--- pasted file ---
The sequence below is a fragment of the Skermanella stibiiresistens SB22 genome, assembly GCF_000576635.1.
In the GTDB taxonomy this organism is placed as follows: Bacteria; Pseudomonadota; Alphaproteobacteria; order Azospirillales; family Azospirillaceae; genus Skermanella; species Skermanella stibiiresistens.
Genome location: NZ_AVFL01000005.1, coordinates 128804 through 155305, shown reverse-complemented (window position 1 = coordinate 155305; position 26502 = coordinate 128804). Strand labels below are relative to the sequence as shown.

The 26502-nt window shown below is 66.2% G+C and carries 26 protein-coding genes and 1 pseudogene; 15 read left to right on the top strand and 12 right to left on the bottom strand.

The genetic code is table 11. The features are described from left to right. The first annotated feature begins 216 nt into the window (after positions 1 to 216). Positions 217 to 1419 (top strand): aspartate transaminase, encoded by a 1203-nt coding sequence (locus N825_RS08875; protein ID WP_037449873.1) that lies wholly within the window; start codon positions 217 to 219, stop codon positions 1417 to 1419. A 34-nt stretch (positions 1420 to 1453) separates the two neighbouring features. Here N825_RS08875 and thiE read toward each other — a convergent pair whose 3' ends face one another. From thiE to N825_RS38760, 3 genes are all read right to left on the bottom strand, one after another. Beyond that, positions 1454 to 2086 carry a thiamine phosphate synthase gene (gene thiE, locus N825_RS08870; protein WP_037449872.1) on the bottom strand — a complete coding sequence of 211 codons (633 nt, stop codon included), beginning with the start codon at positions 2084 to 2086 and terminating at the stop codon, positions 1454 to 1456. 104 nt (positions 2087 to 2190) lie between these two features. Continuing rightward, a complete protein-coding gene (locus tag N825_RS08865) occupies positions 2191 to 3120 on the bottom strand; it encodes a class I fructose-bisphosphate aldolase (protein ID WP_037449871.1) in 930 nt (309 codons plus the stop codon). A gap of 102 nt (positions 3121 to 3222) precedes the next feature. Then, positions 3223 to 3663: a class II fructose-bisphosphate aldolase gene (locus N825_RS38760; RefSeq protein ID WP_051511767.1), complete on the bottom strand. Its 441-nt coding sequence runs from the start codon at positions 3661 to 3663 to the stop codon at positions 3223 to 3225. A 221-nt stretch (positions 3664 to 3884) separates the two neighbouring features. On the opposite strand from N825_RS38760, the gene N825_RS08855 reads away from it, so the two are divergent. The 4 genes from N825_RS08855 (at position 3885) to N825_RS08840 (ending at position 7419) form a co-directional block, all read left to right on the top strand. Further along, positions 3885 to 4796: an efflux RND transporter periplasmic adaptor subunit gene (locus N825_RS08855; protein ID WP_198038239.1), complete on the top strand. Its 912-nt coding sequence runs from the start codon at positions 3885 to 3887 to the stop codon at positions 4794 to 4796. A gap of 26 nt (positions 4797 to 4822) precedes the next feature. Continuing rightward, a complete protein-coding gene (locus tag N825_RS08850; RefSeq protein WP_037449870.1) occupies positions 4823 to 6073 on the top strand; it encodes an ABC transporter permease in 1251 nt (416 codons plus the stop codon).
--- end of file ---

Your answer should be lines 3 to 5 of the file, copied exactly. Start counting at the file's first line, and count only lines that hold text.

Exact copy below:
Genome location: NZ_AVFL01000005.1, coordinates 128804 through 155305, shown reverse-complemented (window position 1 = coordinate 155305; position 26502 = coordinate 128804). Strand labels below are relative to the sequence as shown.

The 26502-nt window shown below is 66.2% G+C and carries 26 protein-coding genes and 1 pseudogene; 15 read left to right on the top strand and 12 right to left on the bottom strand.

The genetic code is table 11. The features are described from left to right. The first annotated feature begins 216 nt into the window (after positions 1 to 216). Positions 217 to 1419 (top strand): aspartate transaminase, encoded by a 1203-nt coding sequence (locus N825_RS08875; protein ID WP_037449873.1) that lies wholly within the window; start codon positions 217 to 219, stop codon positions 1417 to 1419. A 34-nt stretch (positions 1420 to 1453) separates the two neighbouring features. Here N825_RS08875 and thiE read toward each other — a convergent pair whose 3' ends face one another. From thiE to N825_RS38760, 3 genes are all read right to left on the bottom strand, one after another. Beyond that, positions 1454 to 2086 carry a thiamine phosphate synthase gene (gene thiE, locus N825_RS08870; protein WP_037449872.1) on the bottom strand — a complete coding sequence of 211 codons (633 nt, stop codon included), beginning with the start codon at positions 2084 to 2086 and terminating at the stop codon, positions 1454 to 1456. 104 nt (positions 2087 to 2190) lie between these two features. Continuing rightward, a complete protein-coding gene (locus tag N825_RS08865) occupies positions 2191 to 3120 on the bottom strand; it encodes a class I fructose-bisphosphate aldolase (protein ID WP_037449871.1) in 930 nt (309 codons plus the stop codon). A gap of 102 nt (positions 3121 to 3222) precedes the next feature. Then, positions 3223 to 3663: a class II fructose-bisphosphate aldolase gene (locus N825_RS38760; RefSeq protein ID WP_051511767.1), complete on the bottom strand. Its 441-nt coding sequence runs from the start codon at positions 3661 to 3663 to the stop codon at positions 3223 to 3225. A 221-nt stretch (positions 3664 to 3884) separates the two neighbouring features. On the opposite strand from N825_RS38760, the gene N825_RS08855 reads away from it, so the two are divergent. The 4 genes from N825_RS08855 (at position 3885) to N825_RS08840 (ending at position 7419) form a co-directional block, all read left to right on the top strand. Further along, positions 3885 to 4796: an efflux RND transporter periplasmic adaptor subunit gene (locus N825_RS08855; protein ID WP_198038239.1), complete on the top strand. Its 912-nt coding sequence runs from the start codon at positions 3885 to 3887 to the stop codon at positions 4794 to 4796. A gap of 26 nt (positions 4797 to 4822) precedes the next feature. Continuing rightward, a complete protein-coding gene (locus tag N825_RS08850; RefSeq protein WP_037449870.1) occupies positions 4823 to 6073 on the top strand; it encodes an ABC transporter permease in 1251 nt (416 codons plus the stop codon).